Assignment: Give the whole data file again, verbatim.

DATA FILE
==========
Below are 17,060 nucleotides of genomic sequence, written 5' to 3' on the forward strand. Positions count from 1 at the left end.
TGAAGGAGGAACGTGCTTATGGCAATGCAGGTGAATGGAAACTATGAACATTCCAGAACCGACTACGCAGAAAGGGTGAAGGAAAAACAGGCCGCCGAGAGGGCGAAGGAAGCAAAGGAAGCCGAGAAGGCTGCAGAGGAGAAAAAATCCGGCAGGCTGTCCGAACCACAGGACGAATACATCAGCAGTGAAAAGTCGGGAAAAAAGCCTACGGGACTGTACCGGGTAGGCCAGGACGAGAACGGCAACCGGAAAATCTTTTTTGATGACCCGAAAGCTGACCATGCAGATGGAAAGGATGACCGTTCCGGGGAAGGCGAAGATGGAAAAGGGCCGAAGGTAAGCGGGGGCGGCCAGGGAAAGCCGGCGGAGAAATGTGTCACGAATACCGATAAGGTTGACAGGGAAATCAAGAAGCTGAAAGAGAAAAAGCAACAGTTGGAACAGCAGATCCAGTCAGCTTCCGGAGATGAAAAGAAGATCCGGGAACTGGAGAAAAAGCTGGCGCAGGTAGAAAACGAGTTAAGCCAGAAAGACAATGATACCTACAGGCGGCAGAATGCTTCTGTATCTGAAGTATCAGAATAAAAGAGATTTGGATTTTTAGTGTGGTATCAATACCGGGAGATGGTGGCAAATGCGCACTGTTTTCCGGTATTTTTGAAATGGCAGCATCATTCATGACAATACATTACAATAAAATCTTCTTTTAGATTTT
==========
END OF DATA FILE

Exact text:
Below are 17,060 nucleotides of genomic sequence, written 5' to 3' on the forward strand. Positions count from 1 at the left end.
TGAAGGAGGAACGTGCTTATGGCAATGCAGGTGAATGGAAACTATGAACATTCCAGAACCGACTACGCAGAAAGGGTGAAGGAAAAACAGGCCGCCGAGAGGGCGAAGGAAGCAAAGGAAGCCGAGAAGGCTGCAGAGGAGAAAAAATCCGGCAGGCTGTCCGAACCACAGGACGAATACATCAGCAGTGAAAAGTCGGGAAAAAAGCCTACGGGACTGTACCGGGTAGGCCAGGACGAGAACGGCAACCGGAAAATCTTTTTTGATGACCCGAAAGCTGACCATGCAGATGGAAAGGATGACCGTTCCGGGGAAGGCGAAGATGGAAAAGGGCCGAAGGTAAGCGGGGGCGGCCAGGGAAAGCCGGCGGAGAAATGTGTCACGAATACCGATAAGGTTGACAGGGAAATCAAGAAGCTGAAAGAGAAAAAGCAACAGTTGGAACAGCAGATCCAGTCAGCTTCCGGAGATGAAAAGAAGATCCGGGAACTGGAGAAAAAGCTGGCGCAGGTAGAAAACGAGTTAAGCCAGAAAGACAATGATACCTACAGGCGGCAGAATGCTTCTGTATCTGAAGTATCAGAATAAAAGAGATTTGGATTTTTAGTGTGGTATCAATACCGGGAGATGGTGGCAAATGCGCACTGTTTTCCGGTATTTTTGAAATGGCAGCATCATTCATGACAATACATTACAATAAAATCTTCTTTTAGATTTT